Federal Vaccine Mandate Order and What It Means for Unvaccinated Workers Seeking Unemployment Benefits

On September 9, President Biden announced a series of proposals to more aggressively combat the COVID-19 virus as the United States experiences a rise in infections. These include plans for a new rule requiring employers with 100 or more employees to mandate that their workers either be vaccinated or undergo weekly testing. The President’s orders also stipulate that most federal employees and federal contractors, as well as most health care workers across the country, be vaccinated against COVID-19 – the option to instead undergo regular testing was removed for most federal employees and contractors. In all, the new mandates cover roughly 100 million workers – nearly two thirds of all workers in the United States.

Federal employees and contractors have about 75 days from the date the executive order was signed to get fully vaccinated. Further, employers will have to give workers paid time off to get vaccinated and/or recover from any side effects of getting vaccinated, and employers that do not comply with the vaccine mandate or paid-time-off requirement can face fines of up to $14,000 per violation. The vaccine requirement will, however, include exemptions for individuals with disabilities and for those who refuse the vaccination on religious grounds. The President noted that some of the largest companies in the United States, including United Airlines and Tyson Foods, were requiring COVID-19 vaccination for all employees prior to these orders. As of September 9, the United States is recording roughly 150,000 new COVID-19 cases and about 1,500 fatalities per day. Around 80 million Americans eligible to be vaccinated have not yet obtained their first dose.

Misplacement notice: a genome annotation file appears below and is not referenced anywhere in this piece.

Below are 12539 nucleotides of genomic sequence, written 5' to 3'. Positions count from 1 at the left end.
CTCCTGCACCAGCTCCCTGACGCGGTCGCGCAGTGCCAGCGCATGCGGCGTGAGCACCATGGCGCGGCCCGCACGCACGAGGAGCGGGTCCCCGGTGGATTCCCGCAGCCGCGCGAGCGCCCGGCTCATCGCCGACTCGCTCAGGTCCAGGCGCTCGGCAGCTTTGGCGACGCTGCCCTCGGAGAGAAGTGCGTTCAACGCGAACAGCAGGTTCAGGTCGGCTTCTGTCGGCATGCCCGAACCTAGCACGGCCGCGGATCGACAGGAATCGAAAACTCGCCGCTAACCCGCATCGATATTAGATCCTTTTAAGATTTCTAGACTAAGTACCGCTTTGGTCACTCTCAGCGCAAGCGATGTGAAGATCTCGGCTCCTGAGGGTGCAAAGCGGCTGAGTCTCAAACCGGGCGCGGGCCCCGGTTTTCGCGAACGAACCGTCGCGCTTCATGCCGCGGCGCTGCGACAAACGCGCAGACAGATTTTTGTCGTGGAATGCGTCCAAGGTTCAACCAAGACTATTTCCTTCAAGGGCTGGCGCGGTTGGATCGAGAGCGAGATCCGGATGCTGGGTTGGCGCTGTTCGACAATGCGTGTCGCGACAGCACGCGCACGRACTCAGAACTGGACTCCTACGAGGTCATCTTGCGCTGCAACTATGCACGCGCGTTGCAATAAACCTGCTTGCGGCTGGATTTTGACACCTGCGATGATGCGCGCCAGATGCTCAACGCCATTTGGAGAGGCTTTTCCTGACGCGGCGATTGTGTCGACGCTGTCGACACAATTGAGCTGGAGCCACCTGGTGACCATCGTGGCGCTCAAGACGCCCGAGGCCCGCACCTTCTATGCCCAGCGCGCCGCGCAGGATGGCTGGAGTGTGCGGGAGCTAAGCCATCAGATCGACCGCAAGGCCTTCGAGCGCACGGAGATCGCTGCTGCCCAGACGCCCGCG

Now that the Pfizer-BioNTech vaccine has been fully approved by the FDA and more employers are either mandated, or choose, to require worker vaccinations, employees who are fired for refusing to get vaccinated are likely to be ineligible for unemployment benefits. In most states, including Ohio, applicants for unemployment benefits are not eligible if they are discharged for violating such a clearly communicated policy. Thus, if a company has a published vaccination policy in place, with clearly indicated consequences for violation of that policy, they may be ineligible for unemployment benefits unless they are considered exempt for medical or religious reasons. This may be considered akin to failing to adhere to another company safety protocol, such as a training requirement or an employer-mandated drug test.

Employers should also consider medical and religious objections to the vaccine that may be protected under the Americans with Disabilities Act and the Civil Rights Act of 1964 and explore reasonable accommodations for employees who refuse to get vaccinated for these reasons. Ultimately, the burden of proof is typically on the employer to show that: (1) it had a clear policy; (2) the employee received the policy; and (3) the employee refused to comply in order for an employee to be denied unemployment benefits.

Written with the assistance of MoJo Law Clerk Brian T. Smith.

Photo by Daniel Schludi on Unsplash